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As promised yesterday, I’m going to be a little more political, because I feel strongly about a lot of issues that are relevant to today’s world.

Now, keep in mind that because of my mental illnesses and my low threshold for stress these days, I’m not as up on the issues as I should be. I know they exist, and I know my position on them. I can’t engage in meaningful debate about the nuances of the different sides, I can only tell you in plain English why I believe what I believe.

Right now I have two main concerns. The first is healthcare. I’m currently on Medicare because of my disability, which means that if anything happens to Medicare I’m SOL. If pre-existing conditions become a disqualifying state, I’m SOL, my wife is SOL, and a LOT of my friends are SOL as well. I can’t tell you how important it is that healthcare remain affordable and accessible to me, without a lapse in coverage. (I’m on six blood pressure medications. If I’m out of even one of them my blood pressure becomes worryingly elevated. Being unable to afford my medications would be an immediately life-threatening situation for me, thanks to my high blood pressure and diabetes, not to mention the effect that it would have on me being mentally ill and unmedicated.)

The second concern is Social Security. As I mentioned before, I’m currently on disability because of my PTSD and bipolar disorder. We are completely dependent on my Social Security payment, and because I’ve been out of work for nearly five years, if that payment goes away, getting quickly hired on anywhere doing anything would be a significant challenge. We’d last perhaps four to six weeks before both of us were homeless.

These are the pressing concerns that I have for myself, but I have a lot of other concerns too. I worry about people being treated unequally because of their gender, sexual orientation or gender identity, race, religion, nationality, income level, education, age, or any other category that can be used for discrimination, and I have little tolerance for those who feel that any of these reasons are acceptable to discriminate against anyone. I think that critical thinking is a vital quality to have and I don’t understand people that deny scientific evidence or other known factual information. I also don’t believe that critical thinking is something that should be limited to those with higher education; I have a GED and I thrive on learning, especially if what I knew before was incorrect.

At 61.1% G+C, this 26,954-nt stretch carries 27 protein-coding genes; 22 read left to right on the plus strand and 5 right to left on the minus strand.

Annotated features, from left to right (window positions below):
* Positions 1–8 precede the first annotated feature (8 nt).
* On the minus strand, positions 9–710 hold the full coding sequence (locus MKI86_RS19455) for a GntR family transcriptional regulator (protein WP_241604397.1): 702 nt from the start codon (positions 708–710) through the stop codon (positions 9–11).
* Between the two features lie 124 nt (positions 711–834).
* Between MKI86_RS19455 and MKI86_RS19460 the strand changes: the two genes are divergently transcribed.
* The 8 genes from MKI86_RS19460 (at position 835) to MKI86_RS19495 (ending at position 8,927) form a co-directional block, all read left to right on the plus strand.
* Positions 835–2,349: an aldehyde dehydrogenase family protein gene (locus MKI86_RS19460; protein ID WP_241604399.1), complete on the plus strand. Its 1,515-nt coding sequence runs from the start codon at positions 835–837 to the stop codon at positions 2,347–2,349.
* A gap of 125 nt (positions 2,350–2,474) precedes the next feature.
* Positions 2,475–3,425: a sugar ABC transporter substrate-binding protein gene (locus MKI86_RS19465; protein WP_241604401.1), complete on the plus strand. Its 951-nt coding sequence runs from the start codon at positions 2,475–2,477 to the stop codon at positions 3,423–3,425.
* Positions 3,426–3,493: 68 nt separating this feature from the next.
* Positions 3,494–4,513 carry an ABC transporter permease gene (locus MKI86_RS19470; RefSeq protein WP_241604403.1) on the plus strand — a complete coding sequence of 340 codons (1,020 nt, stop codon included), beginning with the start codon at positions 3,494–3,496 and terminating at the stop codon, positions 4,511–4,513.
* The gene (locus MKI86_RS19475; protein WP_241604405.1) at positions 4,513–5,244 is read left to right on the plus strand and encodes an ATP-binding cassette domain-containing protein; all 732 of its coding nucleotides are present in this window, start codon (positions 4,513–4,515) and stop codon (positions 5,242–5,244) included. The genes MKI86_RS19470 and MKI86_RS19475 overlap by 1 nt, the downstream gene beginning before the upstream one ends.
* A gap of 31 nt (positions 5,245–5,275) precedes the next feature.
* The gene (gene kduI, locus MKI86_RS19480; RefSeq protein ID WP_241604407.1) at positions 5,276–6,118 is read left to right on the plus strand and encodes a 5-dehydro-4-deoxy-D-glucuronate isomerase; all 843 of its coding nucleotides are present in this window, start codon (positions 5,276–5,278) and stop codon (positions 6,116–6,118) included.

And lastly, I think that we are in very deep trouble given our current political climate. I think that policies are going to be enacted that will literally cost people their lives. Our government should be protecting us, not trying to kill us off. For the first time in my life, I can genuinely say that I don’t trust the government. I’ve been able to say that I don’t trust things the government has been telling me before, but this is the first time that I can say I don’t trust the government, full stop. I don’t like that feeling. It’s alien and uncomfortable and chilling, and I see things happening every day in our government right now that I seriously question. I’m not convinced I’m going to survive this administration, and that’s a devastating thought to have.

So there’s part details, part nutshell what I believe. I want to be more active in resisting the changes in our government, but I’m unsure where to start. I want to be the change that I want to see in the world, and I’m finally to the point that I feel like it’s imperative that I act on that rather than just dwelling on the idea of it.

Climbing the Mountain

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I know that I reiterated that I don’t have any New Year’s resolutions last time I wrote. But I do have a goal.

As many of you know, I’m currently on disability for several concurrent mental illnesses. Today, just remembering to brush my teeth can be a struggle on a bad day. I have a long way to go. The end goal is to get me back out into the workforce full-time and off disability. With a physical injury, that can be an easily workable goal. It’s not so easy for those with mental illnesses to bounce back. What we have doesn’t go away, and it never truly goes into what most might call remission – we just are better aware of the coping mechanisms that we have at our disposal most days, and rough days are more manageable and easier to get through.